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Anorexia in Cats

Anorexia in cats is a common medical condition characterized by a partial or complete loss of appetite.

August 31, 2022 4 min read
Anorexia in Cats

When most people think of anorexia, they think of an eating disorder characterized by distorted body image and unwarranted fear of becoming overweight. However, this type of anorexia is limited to humans. Cats can also experience anorexia but not in the way that you’d think.

Anorexia nervosa refers to a psychological eating disorder that can develop in humans. Cats can experience anorexia, a medical term for a general loss of appetite. Rather than a medical condition in itself, anorexia in cats is usually a symptom of an underlying health problem.

Learn more about anorexia in cats, its causes, what signs to look for, and how to treat this condition.

What Is Anorexia?

Cats who have anorexia may experience a partial or complete loss of appetite. This condition can be categorized into two main types: true anorexia and pseudo-anorexia. With true anorexia, a cat does not want to eat and won’t. With pseudo-anorexia, a cat may want to eat but cannot due to complications. Regardless of the type, a cat that has suddenly stopped eating should be promptly examined by a vet. Anorexia is considered an emergency situation that can be life-threatening if not immediately treated.

What Causes Anorexia in Cats?

Anorexia in cats can have many different causes, depending on the pet’s age and overall state of health. Some of the most common causes of anorexia in cats include:

  1. Oral Diseases

Cats that develop painful oral diseases may choose to stop eating due to discomfort. The teeth and soft tissues in the mouth can succumb to infection, tumors, fractures, chronic gingivostomatitis, and many other conditions. Some cats are physically unable to eat foods like dry kibble due to missing teeth.

  1. Stress and Anxiety

Cats are very sensitive to stress and can suffer anxiety when exposed to certain stimuli or new environments. For example, a new pet in the house or moving to a new home could cause your pet stress. Cats that are in heat may also experience anxiety which can cause anorexia.

  1. Food Rejection

Some pet owners make the mistake of suddenly changing their cat’s food. When this happens, the cat may reject the new food and lose weight over time. When changing your cat’s food, it is important to perform the change gradually by adding a little of the new food into the old food.

  1. Poisoning

When a cat ingests a poisonous substance, such as human food that is toxic to cats or a certain type of plant, it can experience damage to its digestive system and other areas of the body. This may cause your cat to not feel like eating. Depending on the toxic substance, your cat may require urgent treatment from a vet.

What are the Signs of Anorexia?

Anorexia in cats can cause a wide range of symptoms. These symptoms can worsen over time depending on the cat’s level of stress and other factors. Some of the most common signs of anorexia include:

  • Weight loss
  • Depression
  • Lethargy
  • Unresponsiveness
  • Excessive salivation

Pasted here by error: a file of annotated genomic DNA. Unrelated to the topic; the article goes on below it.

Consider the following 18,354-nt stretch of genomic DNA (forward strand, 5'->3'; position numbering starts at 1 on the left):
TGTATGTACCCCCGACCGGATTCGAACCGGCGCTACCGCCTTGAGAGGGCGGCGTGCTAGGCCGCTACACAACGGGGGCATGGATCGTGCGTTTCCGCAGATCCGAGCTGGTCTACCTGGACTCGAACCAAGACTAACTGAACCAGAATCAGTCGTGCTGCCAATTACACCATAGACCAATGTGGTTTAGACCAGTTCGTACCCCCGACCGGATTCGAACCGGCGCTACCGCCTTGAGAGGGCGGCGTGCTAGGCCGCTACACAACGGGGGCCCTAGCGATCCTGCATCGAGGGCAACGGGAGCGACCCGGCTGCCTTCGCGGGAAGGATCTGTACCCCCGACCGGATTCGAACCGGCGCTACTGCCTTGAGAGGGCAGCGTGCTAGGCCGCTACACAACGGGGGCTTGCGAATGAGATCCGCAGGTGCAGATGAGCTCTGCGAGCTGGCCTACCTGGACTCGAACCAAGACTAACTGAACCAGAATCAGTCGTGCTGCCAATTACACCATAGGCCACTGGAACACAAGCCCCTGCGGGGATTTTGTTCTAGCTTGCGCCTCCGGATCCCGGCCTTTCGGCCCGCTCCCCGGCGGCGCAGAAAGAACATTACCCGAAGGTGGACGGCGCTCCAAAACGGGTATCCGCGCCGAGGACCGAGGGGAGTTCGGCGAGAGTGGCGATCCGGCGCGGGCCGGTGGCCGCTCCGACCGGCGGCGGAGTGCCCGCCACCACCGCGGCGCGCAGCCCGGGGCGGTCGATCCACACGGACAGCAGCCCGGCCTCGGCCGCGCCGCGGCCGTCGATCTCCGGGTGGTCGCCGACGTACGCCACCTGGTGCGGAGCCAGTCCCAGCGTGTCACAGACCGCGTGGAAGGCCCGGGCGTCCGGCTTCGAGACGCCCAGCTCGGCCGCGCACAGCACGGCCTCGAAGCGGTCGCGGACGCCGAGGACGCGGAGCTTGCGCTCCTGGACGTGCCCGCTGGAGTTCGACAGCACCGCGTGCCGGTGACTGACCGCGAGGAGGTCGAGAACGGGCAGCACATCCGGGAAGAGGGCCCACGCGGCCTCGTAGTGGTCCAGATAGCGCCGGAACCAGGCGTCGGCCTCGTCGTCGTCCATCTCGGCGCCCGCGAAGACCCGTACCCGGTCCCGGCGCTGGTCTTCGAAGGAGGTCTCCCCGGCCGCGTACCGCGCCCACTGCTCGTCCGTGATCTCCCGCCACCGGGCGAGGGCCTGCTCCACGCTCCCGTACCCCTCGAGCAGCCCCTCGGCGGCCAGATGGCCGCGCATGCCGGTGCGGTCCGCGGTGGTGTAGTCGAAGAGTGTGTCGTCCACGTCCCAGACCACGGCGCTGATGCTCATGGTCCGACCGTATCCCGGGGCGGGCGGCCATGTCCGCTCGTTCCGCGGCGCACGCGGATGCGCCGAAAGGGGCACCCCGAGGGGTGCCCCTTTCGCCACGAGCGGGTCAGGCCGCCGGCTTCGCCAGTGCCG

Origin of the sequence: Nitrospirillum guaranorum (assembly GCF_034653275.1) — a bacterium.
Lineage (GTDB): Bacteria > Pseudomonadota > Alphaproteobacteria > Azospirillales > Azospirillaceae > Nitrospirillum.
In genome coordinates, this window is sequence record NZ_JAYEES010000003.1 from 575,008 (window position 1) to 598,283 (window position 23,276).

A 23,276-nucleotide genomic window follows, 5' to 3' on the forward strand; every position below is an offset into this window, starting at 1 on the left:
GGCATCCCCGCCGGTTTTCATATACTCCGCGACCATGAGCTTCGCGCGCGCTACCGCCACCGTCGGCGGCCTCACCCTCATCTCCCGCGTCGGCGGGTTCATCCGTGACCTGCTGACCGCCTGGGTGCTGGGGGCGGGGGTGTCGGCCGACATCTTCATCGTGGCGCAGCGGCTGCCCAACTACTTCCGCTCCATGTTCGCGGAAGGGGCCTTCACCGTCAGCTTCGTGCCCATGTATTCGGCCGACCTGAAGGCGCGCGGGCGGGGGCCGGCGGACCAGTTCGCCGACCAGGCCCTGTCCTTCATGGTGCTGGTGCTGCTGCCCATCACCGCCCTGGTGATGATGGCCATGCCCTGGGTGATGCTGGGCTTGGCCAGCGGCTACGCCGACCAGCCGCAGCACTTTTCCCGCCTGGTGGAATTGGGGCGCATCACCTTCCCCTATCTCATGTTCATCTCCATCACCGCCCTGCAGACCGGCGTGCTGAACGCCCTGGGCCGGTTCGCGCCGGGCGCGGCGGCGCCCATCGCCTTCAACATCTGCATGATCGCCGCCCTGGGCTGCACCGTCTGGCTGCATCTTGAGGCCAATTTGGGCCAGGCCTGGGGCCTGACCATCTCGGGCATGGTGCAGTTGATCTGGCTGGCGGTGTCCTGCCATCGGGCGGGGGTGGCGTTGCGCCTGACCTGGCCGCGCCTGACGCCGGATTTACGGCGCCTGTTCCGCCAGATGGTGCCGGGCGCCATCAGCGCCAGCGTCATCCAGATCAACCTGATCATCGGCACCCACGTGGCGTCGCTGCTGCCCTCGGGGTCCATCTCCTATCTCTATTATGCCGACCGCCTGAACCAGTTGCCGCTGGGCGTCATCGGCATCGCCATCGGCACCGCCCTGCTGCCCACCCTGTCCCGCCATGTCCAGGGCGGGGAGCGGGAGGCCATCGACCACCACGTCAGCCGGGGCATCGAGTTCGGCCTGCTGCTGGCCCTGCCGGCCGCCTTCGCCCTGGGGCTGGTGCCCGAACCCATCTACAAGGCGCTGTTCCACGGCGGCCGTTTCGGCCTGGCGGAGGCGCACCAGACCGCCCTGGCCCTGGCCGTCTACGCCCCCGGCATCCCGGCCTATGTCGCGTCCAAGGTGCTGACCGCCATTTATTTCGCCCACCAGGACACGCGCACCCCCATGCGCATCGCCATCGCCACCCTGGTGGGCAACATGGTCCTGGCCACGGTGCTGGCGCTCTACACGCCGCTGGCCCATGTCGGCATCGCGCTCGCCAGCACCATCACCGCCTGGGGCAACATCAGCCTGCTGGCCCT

• Yellowing of the skin
  • Loss of appetite
  • Unwillingness to be active
  • Diarrhea
  • Vomiting
  • Hiding
  • Clinginess

How Is Anorexia in Cats Treated?

If your cat has stopped eating, it is important to see your vet as soon as possible. Your vet will start by distinguishing between true and pseudo-anorexia by reviewing the cat’s medical history and performing a physical exam to look for signs of abnormalities. There are also a variety of testing that your vet may perform to get a diagnosis, such as blood work, thyroid testing, X-rays, urinalysis, ultrasound, endoscopy, FeLV testing, and FIV testing.

Treatment for anorexia in cats focuses on treating the underlying medical condition that was identified during the diagnostic process. Your vet may also recommend certain measures to help restore your pet’s health, such as supportive therapy to reverse dehydration, provide nutrition, and decrease nausea. This initial therapy is typically delivered intravenously; however, some cats that have not eaten for a longer period of time may require a feeding tube.

If a cat is unable to tolerate food in the stomach, your vet may need to place an IV line to ensure that your pet receives adequate nutrition. In most cases, nutritional therapy requires your cat to be temporarily hospitalized. This type of therapy cannot be provided at home as at-home care poses a greater risk of infection. During this time, your vet may administer certain medications to your cat. Some of the most common medications used in the treatment of anorexia include:

  • Steroids – Used to treat mild inflammatory conditions
  • Antacids – Used to treat stomach problems
  • Appetite stimulants – Used to treat loss of appetite
  • Pain medications – Used to reduce or relieve discomfort
  • Anti-nausea medications – Used to treat nausea and vomiting

The prognosis for a cat suffering from anorexia is not always clear. If your vet can identify and treat the underlying medical condition causing the anorexia, your pet is likely to make a full recovery and resume eating. However, if the ailment is related to a condition that cannot be easily treated, such as cancer, there is unfortunately a poorer prognosis for returning to normal eating habits.

When to Get Help

Anorexia in cats is a serious condition that can worsen very quickly without professional intervention. If you notice any signs that your cat has stopped eating or is losing weight quickly, it is important to see your vet as soon as possible to determine the cause and develop a treatment plan.

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